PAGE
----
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The Italian football supporter who has become a diehard Dundalk fan from afar

Giordano Pantosti has followed the Lilywhites since 2014 despite living in Rome and the 20-year-old is excited to meet the players and staff next week.

Dundalk's Italian supporter Giordano Pantosti (right) with club chairman Mike Treacy in Rome last year.
Dundalk's Italian supporter Giordano Pantosti (right) with club chairman Mike Treacy in Rome last year.
Image: Twitter/Giordani Pantosti

LEAGUE OF IRELAND clubs tend only to draw a following from their own geographical region, and bar a few natives who live away, that’s the depth of their support pool.

But there are exceptions, and Dundalk’s rise to prominence in recent years has resulted in them growing something of a European fanbase, especially in Italy, and particularly in the case of 20-year-old Giordano Pantosti, who hit the headlines earlier this week.

Due to attend next Friday night’s league fixture against Bohemians at Oriel Park, with friends who share a mutual interest in the Lilywhites’ fortunes, Pantosti was left feeling “terrible” upon hearing news of the match’s postponement due to the upcoming underage internationals.

Having planned the trip months in advance and set to fly in on Thursday, it looked like being another wasted journey. After all, he has been to Dundalk before, on a “study vacation” to Dundalk Institute of Technology (DkIT) in 2016, without being able to witness the team he has followed “actively” since the first of their title-winning campaigns under former manager Stephen Kenny, in 2014.

Stephen Kenny Dundalk's match with Bohemians has been postponed due to Stephen Kenny's Ireland U21 team being in action. Source: Ryan Byrne/INPHO

Though, when his predicament became public knowledge, the club stepped in, with captain Brian Gartland directly messaging and head coach Vinny Perth joining him in a live interview on LMFM radio to offer the chance of watching the team train and an afternoon in their company.

A prospect even more attractive than attending a game, he admits.

“I’m excited, I can’t wait to do it because it’s far beyond what I imagined,” Pantosti tells The42.

“To have the chance to watch training and have lunch with them, it’s something that I can’t believe is possible.

Dundalk FC, its players and supporters that I’ve met on Twitter, it all plays a huge part in my life. I follow them actively, so it’s like when you meet your idols. While you mightn’t know them, you know everything about them and having the chance to meet them is amazing.”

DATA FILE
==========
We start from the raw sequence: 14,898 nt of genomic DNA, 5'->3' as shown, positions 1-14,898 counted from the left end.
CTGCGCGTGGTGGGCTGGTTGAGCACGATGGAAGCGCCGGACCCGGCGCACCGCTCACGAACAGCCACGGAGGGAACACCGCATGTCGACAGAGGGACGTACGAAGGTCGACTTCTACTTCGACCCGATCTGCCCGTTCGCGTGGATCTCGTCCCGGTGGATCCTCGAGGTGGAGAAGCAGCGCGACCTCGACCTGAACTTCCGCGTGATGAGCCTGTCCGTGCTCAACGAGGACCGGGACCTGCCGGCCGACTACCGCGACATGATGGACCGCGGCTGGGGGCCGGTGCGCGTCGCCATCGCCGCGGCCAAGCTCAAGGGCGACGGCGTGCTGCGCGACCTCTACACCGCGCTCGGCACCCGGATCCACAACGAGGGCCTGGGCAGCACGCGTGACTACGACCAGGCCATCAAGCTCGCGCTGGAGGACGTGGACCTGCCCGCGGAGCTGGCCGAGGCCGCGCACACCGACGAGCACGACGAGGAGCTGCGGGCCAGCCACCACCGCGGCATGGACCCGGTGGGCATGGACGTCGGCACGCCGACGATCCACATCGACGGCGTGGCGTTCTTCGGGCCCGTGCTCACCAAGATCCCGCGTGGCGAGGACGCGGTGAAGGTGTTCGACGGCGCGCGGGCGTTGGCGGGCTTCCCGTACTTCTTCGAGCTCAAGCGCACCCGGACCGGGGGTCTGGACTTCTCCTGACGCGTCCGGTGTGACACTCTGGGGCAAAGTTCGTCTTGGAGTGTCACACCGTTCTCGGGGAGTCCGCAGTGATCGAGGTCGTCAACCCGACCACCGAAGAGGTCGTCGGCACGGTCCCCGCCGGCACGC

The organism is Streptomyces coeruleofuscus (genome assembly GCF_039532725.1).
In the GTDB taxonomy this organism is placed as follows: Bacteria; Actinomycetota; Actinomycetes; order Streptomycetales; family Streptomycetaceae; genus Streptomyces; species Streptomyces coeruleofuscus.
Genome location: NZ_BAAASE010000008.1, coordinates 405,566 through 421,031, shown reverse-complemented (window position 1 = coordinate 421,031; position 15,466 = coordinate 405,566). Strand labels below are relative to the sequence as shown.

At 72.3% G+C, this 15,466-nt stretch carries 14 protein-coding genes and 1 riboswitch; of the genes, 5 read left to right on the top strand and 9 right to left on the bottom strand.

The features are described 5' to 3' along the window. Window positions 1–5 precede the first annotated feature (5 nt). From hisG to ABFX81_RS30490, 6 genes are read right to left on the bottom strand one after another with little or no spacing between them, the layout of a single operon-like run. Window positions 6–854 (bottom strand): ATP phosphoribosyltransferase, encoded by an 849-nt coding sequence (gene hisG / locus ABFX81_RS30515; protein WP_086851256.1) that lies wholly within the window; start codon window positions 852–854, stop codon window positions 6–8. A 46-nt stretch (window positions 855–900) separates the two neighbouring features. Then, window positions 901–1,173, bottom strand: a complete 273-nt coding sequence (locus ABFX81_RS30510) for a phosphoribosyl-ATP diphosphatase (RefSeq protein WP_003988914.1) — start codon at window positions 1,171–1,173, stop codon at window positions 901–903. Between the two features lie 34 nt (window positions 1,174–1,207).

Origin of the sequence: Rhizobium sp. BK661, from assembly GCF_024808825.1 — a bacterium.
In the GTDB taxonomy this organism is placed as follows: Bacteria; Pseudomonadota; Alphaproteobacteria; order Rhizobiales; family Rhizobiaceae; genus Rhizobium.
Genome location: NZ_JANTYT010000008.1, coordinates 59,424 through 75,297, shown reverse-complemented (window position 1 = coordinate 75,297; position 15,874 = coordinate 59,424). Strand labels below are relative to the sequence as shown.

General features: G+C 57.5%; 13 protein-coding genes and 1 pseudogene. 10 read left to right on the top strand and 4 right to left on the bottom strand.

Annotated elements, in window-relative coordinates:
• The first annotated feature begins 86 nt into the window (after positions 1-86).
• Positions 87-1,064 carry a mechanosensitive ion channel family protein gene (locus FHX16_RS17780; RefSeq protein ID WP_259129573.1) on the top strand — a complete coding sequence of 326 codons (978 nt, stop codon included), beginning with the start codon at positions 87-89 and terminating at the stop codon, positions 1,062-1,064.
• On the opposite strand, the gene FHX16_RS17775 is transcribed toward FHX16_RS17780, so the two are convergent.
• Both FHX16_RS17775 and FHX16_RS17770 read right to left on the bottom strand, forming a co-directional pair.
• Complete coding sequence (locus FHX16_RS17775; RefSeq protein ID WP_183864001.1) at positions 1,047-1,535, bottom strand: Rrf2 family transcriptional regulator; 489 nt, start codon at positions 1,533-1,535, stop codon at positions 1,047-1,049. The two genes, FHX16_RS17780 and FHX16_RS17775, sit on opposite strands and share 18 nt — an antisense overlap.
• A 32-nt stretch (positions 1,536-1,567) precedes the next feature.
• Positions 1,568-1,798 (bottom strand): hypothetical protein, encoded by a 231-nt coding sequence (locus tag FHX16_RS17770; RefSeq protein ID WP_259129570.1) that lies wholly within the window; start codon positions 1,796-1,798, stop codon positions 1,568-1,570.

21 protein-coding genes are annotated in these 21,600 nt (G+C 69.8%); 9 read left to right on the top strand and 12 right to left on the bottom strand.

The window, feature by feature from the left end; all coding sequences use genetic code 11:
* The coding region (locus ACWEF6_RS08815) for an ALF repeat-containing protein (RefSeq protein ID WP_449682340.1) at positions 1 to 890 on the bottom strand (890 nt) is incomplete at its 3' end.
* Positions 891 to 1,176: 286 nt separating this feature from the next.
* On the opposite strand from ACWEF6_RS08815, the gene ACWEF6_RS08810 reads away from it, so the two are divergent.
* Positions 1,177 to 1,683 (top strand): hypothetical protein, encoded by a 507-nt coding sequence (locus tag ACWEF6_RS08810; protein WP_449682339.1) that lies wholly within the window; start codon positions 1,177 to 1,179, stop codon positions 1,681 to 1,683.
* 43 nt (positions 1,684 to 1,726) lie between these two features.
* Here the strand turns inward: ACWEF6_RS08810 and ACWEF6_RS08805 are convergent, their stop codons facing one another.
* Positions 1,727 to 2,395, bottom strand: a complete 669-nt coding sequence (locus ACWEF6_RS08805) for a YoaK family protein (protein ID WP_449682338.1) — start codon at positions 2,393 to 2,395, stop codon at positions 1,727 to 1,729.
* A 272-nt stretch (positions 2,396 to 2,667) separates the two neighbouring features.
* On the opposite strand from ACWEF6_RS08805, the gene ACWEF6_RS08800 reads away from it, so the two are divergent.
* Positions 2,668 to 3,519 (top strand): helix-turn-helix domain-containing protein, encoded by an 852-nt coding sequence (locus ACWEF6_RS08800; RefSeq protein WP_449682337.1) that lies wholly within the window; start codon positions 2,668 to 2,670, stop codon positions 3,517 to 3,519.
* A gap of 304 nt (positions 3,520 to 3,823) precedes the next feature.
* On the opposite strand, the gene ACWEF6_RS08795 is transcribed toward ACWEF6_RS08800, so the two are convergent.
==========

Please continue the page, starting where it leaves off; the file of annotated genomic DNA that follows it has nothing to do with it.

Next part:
His previous stay coincided with the Champions League qualifier against FH of Iceland three years ago. He had hoped to meet some of the Dundalk players, but, instead, ended up staying in the same hotel as the visitors.

Stephen Kenny and Vinny Perth celebrate with The Irish Daily Mail FAI Cup Dundalk head coach Vinny Perth with Stephen Kenny after last year's FAI Cup final success. Source: Ryan Byrne/INPHO

It’s a source of amusement now, but, as they say, absence makes the heart grow fonder, and he has found himself deeply attracted to the club for a number of reasons; community being one of the main factors.

He is a Roma fan, but ranks Dundalk ahead of Claudio Ranieri’s men on the list of priorities.

“The fact that it’s [Roma] a big club makes it impossible to feel a sense of community that a town like Dundalk has, where everyone loves Dundalk. I can only imagine what that feels like.

“In Italy, we always have a negative attitude. We just don’t support our own team, before supporting our own team we have to criticise and hate another team, like Roma and Lazio, Inter and Milan.

In Ireland, I’ve seen a lot of rivalries, but I don’t think they’re as negative as the ones in Italy.”

He rates Michael Duffy as his favourite player, but holds Chris Shields in high regard on the basis of fans’ weekly rave reviews of the midfielder — his poor-quality, live streams making it difficult to fully assess the number five’s impact.

Michael Duffy celebrates his goal Dundalk's Michael Duffy was voted last year's PFAI Player of the Year. Source: Ryan Byrne/INPHO

The loss of Kenny as manager was tough for him to accept. After all, Dundalk, with the Dubliner at the helm, is all Giordano knows, but he feels comforted by the promotion of Perth and appointment of John Gill to the coaching staff.

“I didn’t only like Dundalk for the community feeling and positive attitude, but also because of its football. Stephen Kenny brought a very positive way, an attacking way of football where players can really express themselves, and, so, when he went away I was a bit scared.

“But it’s good to have Vinny and John Gill, they can bring continuity and assure the same style of football.”

Peak6’s ownership is another plus-point for him, having met club chairman Mike Treacy in Rome last year. Taking notice of his interest in Dundalk, Treacy got in contact and, while the American was in Italy, they met for a coffee. It’s something which, he feels, underlines the club’s sense of community spirit.

So, eight years on from playing Fifa with Drogheda United and becoming curious as to how Romanian-Italian ’keeper Gabriel Sava was at the United Park side, to following his career path from there to Dundalk, Pantosti has, from afar, become a League of Ireland diehard.

Forza Dundalk!

Bernard Jackman joins Murray Kinsella and Ryan Bailey on The42 Rugby Weekly as Ireland bid to spoil Wales’ Grand Slam party in Cardiff, and the U20s target their own piece of history.


Source: The42 Rugby Weekly/SoundCloud

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